Applicability of Education 4.0 in higher education: Engineering students’ survey


Eva Beke* , Andrea Tick

Óbuda University (Hungary)

Received July 2022

Accepted January 2024


The purpose of the study is to examine how Industry 4.0, and the digital environment, have together created a new situation for companies and universities in terms of soft skills for employability. While companies aim to introduce a new structure, universities try to align with these changes by developing new educational methods, curricula, and models. Many researches are focusing on – rightfully so – Industry 4.0 skills and competences to gain throughout higher education. However, we have shifted our research interest and asked students to what degree their university years added to their knowledge, self‑management and skills. 147 engineering and technical manager students’ responses from two faculties at Óbuda University, Hungary were analyzed to see their evaluations of the role of the university in the framework of Education 4.0, and their chances in the job market. Quantitative and CHAID analyses were used. Students’ responses show significant differences between the two faculties regarding languages, teamwork, self-management and in the different order of the skills seen as most paramount to employability. Engineering students attach greater importance to field-relevant knowledge, while technical manager students find decision-making more useful. The research proved that Education 4.0 is here and Z generation studying at universities prefers problem-based learning, including creativity, analytical, and critical thinking while would like to have good communication skills. Universities need to adapt to these changes and integrate hard as well as soft skills development in tutoring. The importance of technical-IT knowledge is just as important as having interpersonal skills, excellence in problem-solving, so students need to be taught how to analyze problems, engage in scientific debate, or express themselves clearly as previous literature indicated.


Keywords – CHAID analysis, Education 4.0, Industry 4.0, Skills for employability.

To cite this article:

Beke, E. & Tick, A. (2024). Applicability of Education 4.0 in higher education: Engineering students’ survey. Journal of Technology and Science Education, 14(2), 529-552.



    1. 1. Introduction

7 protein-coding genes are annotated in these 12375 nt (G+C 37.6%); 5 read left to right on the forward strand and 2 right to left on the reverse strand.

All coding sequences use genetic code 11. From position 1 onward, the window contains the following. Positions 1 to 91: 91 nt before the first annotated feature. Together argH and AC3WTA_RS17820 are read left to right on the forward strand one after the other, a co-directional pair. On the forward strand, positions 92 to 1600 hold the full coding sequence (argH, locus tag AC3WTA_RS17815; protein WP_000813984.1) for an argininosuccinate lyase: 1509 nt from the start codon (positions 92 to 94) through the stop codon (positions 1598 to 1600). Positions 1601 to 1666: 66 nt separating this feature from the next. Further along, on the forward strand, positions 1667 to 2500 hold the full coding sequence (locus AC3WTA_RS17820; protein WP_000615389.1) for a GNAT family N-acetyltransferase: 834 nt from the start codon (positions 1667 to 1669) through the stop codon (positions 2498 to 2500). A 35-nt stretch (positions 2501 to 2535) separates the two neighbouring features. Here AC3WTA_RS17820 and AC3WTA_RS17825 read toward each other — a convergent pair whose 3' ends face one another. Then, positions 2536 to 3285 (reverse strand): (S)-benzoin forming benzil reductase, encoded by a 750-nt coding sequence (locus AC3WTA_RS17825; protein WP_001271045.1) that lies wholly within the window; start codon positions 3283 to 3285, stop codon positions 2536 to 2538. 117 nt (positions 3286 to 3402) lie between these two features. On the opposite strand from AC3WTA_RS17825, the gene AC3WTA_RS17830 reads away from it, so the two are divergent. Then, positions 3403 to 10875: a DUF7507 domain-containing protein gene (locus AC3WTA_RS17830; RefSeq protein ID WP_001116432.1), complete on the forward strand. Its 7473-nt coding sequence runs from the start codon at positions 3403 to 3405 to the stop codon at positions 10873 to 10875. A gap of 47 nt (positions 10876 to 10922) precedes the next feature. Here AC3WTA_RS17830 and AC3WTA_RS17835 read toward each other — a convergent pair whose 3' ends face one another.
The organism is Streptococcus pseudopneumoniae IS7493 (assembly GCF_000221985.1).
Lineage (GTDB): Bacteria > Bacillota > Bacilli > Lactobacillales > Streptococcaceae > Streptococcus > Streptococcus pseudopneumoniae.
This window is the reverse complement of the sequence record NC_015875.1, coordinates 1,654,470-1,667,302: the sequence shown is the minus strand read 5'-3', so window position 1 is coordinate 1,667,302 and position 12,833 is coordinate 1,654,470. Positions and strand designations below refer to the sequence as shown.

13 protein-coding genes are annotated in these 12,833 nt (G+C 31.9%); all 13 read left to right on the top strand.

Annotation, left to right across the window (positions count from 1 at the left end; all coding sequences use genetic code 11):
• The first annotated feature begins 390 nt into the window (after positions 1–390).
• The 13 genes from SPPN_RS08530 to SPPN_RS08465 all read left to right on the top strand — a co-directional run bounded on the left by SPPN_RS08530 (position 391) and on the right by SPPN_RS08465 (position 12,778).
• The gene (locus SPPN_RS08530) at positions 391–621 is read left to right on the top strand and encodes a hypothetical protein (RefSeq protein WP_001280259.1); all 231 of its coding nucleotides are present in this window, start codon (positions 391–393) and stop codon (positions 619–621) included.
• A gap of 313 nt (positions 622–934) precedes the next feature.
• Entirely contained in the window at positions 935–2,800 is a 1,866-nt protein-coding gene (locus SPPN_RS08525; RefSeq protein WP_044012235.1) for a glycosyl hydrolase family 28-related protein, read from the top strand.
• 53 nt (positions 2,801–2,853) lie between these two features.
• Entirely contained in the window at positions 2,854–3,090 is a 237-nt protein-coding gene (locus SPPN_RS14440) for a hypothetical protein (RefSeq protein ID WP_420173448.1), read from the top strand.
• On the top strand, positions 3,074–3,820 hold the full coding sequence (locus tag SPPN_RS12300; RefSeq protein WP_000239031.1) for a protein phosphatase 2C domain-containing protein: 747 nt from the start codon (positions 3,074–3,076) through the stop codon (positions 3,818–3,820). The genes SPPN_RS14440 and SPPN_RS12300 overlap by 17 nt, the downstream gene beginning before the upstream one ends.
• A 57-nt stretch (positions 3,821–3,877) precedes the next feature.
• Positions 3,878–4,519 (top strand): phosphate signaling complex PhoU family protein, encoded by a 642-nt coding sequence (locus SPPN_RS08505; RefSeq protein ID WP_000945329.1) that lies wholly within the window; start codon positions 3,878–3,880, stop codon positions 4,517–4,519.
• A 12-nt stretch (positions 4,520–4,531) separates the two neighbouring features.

Since Industry 4.0 has paved the way for artificial intelligence, a much more autonomous supply chain, collaborative work, and the consequent digitization of connected systems, we are now living in a globally linked world characterized by a rapidly changing working environment, robotized manufacturing, and artificial intelligence used by numerous fields. Based on the World Economic Forum Survey, “41% of surveyed companies plan to expand their use of contractors for task-specialized work, only 34% plan to expand their own workforce due to technology integration.” (World Economic Forum, 2020: page 5).

In parallel with COVID-19, fully connected automation systems create a completely new situation for students, universities, and companies as well. Many universities will change their structure and workforce due to the rapid change of new technologies while trying to adhere to these changes and introduce new curricula, methodologies, and structures. Skills gaps remain high, as demand for new job skills is set to change over the next five years. Key competences include critical and analytical thinking, problem-solving and self-management skills, life-long learning, perseverance, and flexibility (Hecklau, Galeitzke, Flachs & Kohl, 2016; Nelson, Martindale, McBrid, Checkland & Hodgson, 2018). Companies estimate that about 40% of employees will need retraining in six months or less, and 94% of business executives say employees are expected to acquire new skills in the workplace to keep up with technological advances and retain their jobs (Manjunath, Shravan & Dechakka, 2019).

This paper includes the analyses of data from 147 student surveys to understand how students evaluate the role of their university education within the framework of Education 4.0 as well as their acquired skills in the changing job market as new graduates. The paper is organized as follows. After the introduction, relevant literature is reviewed. Then after presenting the data and methodology, the results are detailed. Findings are followed by a discussion and finally, the limitations and future research possibilities are given in the conclusion section.

2. Literature Review